Leaving CPR training this past Friday, I got into my Honda Civic and discovered that my CD player was showing no signs of life. I tried to push play – nothing happened. I tried to push eject – nothing happened. An error code flashed before my eyes. All attempts to revive the faltering machinery were to no avail. My copy of The Zombies’ Odessey and Oracle was stuck inside the busted player, seemingly destined to an eternity mired in the purgatory of mechanical malfunction. Never again would I hear the dulcet tones of this copy of a musical masterpiece. I reasoned that this was karmic retribution for the time I intentionally ran over a copy of Radiohead’s Kid A with my Ford Escort. I even considered writing a formal letter of apology to Thom Yorke.
More so than any ’60s band save The Beatles, The Zombies laid the template for early power pop with their sublimely-crafted array of beautiful melodies and lush, majestic harmonies. And while they had evolved eons past the realm of simple pop by the time they recorded Odessey and Oracle, said album is the first Zombies title anyone ought to buy. Intertwining the psych and baroque pop genres with the group’s British Invasion roots, Odessey and Oracle is distinctively late ’60s-ish yet utterly timeless. So of course it was released to zero interest from the record-buying public.
Nearly a year after its April 1968 release (and well after the band’s breakup!), the rapidly-tanking Odessey and Oracle was revived by the surprise hit “Time of the Season”. Arguably one of the greatest hit singles of the ’60s, this #3 U.S. smash precipitated a cash-in reissue of the LP. Newcomers to the Zombies experience will be surprised to see that this particular track is the album’s very last song – it wasn’t supposed to be the hit! That there are other, earlier songs that showed obvious hit potential is a testament to the strength of the record. Conceived, written, and recorded at a point in music when the “album” was still a new concept and lesser bands filled out long-players with covers and throwaways, Odessey and Oracle offers a depth of riches that’s quite rare for its time. Just as importantly, it embraces psychedelia without succumbing to its excesses and flaws, its trippy textures and dreamy soundscapes illuminating the melodies, not replacing them.
Having lost their record deal with Decca, The Zombies decided to call it quits in the spring of 1967. Aiming for one last visionary hurrah that would redeem the group as true artists, The Zombies went to CBS A & R man Derek Everett and secured a one-off record deal. And as they say, the rest is history. Recorded cheaply and hurriedly without any interference from producers or label execs, Odessey and Oracle sounds beautifully focused, with the emphasis remaining on the songs and the self-production coming off celestial but not bloated. There are minimal, if any, overdubs, and the sophistication of the material is nicely balanced by a genuine “live in the studio” sound. Making great use of the mellotron, acoustic piano, minor key shifts, and Colin Blunstone’s rich, plaintive vocals, this imploding band with nothing to lose ended up making one of the greatest and most influential long players in the annals of English pop. It’s just such a pretty album – and I don’t think a single LP in all of popular music has ever made better use of harmonies.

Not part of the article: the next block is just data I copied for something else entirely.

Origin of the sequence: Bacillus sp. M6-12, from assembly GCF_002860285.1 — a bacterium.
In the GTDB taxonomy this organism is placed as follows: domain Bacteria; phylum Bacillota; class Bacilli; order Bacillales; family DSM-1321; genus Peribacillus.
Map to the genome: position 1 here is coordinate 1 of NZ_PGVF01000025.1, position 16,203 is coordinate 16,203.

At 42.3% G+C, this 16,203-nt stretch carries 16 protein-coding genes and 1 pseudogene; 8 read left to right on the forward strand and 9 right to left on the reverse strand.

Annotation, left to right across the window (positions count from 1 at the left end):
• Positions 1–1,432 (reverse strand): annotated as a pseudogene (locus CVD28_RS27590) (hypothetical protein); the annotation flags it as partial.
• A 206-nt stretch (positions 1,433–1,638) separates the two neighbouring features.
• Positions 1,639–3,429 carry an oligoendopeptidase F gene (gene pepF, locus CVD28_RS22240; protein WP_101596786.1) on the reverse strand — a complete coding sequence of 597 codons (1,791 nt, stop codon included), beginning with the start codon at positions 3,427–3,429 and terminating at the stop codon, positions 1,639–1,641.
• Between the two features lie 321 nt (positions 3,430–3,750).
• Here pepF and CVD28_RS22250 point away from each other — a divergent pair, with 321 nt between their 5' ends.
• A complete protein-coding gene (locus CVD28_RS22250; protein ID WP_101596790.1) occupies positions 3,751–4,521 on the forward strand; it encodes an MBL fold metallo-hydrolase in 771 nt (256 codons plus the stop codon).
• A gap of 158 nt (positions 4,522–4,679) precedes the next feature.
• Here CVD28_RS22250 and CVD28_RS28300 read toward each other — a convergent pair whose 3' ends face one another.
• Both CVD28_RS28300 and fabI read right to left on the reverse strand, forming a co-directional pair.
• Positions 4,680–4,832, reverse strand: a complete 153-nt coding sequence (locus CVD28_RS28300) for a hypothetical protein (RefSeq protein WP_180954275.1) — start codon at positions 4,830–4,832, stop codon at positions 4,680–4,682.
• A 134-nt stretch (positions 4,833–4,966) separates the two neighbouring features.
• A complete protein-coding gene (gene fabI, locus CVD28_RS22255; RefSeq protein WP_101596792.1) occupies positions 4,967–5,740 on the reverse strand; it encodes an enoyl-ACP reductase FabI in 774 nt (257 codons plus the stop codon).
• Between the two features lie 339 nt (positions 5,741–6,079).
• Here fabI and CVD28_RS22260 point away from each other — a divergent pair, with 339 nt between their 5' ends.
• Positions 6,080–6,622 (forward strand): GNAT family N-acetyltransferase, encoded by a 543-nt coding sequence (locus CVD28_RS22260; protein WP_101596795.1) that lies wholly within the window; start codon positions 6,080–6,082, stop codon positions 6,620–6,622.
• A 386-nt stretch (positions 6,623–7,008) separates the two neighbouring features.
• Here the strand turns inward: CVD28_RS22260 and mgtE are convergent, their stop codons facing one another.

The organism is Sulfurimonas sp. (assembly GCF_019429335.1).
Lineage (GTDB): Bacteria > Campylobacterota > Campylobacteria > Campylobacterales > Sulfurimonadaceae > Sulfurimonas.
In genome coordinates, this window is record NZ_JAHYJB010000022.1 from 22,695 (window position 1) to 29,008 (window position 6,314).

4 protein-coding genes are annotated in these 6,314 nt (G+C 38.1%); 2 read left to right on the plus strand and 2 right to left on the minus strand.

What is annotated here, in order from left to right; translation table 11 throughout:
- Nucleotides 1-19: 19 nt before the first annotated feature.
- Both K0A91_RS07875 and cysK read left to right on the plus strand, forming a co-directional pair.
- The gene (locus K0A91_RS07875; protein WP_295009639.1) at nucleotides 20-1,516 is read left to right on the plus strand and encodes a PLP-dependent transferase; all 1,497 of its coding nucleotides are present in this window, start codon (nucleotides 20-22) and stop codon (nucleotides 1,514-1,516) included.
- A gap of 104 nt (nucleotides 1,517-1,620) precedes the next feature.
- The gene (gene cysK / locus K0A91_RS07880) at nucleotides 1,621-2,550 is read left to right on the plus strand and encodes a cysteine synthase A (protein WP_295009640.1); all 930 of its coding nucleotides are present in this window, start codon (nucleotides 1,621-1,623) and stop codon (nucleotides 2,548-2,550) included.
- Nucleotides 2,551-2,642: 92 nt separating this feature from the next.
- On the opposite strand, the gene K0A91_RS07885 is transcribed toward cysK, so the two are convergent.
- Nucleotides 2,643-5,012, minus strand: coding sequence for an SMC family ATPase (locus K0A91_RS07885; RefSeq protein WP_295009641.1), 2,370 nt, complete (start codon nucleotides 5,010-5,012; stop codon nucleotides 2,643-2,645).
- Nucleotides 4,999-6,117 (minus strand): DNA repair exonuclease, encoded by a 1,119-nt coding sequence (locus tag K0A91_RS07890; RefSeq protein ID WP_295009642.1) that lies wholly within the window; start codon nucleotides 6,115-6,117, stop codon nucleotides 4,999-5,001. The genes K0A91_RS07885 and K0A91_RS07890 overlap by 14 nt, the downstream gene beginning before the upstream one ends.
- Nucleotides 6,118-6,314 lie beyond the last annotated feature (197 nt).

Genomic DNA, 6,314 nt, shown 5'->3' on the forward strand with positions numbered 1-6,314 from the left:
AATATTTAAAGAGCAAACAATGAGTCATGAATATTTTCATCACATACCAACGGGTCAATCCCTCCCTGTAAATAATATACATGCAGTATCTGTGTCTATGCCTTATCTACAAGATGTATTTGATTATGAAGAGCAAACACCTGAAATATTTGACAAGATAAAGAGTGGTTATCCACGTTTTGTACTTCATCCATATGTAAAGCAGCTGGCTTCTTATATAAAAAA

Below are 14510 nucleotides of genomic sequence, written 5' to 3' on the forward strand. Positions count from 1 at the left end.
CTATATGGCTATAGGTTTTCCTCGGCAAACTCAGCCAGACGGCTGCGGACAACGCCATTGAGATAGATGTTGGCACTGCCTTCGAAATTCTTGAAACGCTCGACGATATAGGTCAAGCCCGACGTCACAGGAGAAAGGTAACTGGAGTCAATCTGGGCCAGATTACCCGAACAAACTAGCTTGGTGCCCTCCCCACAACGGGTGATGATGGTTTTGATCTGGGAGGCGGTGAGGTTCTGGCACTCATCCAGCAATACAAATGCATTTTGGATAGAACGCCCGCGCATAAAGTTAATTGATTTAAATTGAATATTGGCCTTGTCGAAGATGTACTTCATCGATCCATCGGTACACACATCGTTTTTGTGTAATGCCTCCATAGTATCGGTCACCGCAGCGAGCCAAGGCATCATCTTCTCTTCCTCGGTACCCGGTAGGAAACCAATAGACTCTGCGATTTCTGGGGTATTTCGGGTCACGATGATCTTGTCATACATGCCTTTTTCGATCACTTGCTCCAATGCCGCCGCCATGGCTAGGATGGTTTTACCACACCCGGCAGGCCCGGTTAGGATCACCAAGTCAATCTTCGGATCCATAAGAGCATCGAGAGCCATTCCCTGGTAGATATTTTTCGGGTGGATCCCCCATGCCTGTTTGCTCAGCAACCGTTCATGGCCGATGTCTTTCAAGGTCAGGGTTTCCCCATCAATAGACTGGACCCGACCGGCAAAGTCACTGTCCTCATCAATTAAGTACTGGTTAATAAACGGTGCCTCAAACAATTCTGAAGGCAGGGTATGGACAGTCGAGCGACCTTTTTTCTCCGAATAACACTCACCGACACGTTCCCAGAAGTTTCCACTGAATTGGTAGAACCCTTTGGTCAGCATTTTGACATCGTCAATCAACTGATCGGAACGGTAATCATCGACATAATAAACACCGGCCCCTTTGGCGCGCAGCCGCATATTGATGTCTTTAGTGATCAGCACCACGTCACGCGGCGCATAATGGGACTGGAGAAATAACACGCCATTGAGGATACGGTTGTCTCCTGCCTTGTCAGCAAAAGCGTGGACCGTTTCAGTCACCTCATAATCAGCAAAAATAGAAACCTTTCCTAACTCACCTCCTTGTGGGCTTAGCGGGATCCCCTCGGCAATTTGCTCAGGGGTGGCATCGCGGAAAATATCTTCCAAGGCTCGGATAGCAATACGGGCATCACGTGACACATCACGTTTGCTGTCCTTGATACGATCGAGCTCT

And what about the songs? “Care of Cell 44”, the first-ever rock song about a man with a girlfriend in prison, boasts harmonies that Queen probably admired - and one of the catchiest melodies ever committed to vinyl! Gorgeous, symphonic stunners like “Changes” and “Maybe After He’s Gone” hint at the album the Beach Boys could have made after Pet Sounds. “Beechwood Park” is picture perfect psych-pop, but with a decidely English bent – way closer to Village Green era Kinks than to anything coming out of San Francisco at the time. With its peppy feel, circular harmonies, cheeky lyrics, and radio-friendly chorus, “Friends of Mine” brings to mind the Paul McCartney side of the Beatles (which I actually prefer – so sue me!). And let’s be real – “Time of the Season” is the business! What kind of crack were CBS’s UK execs smoking to not be won over upon first contact with this magnum opus of psychedelic soul? Legend has it that Blunstone and guitarist/songwriter Rod Argent almost came to blows in an argument over how this song was to be sung. Thank God Argent prevailed!
So today I started driving to work, and a spring miracle occurred. My presumed-dead disc player had, as if by magic, revived itself over the weekend. I pushed the eject button. The error code vanished, and out popped my treasured copy of Odessey and Oracle, which I immediately snatched and returned to the safety of its environmentally unfriendly jewel case. It will live to spin again, countless times, to my listening delight. So fuck Thom Yorke – Kid A still sucks!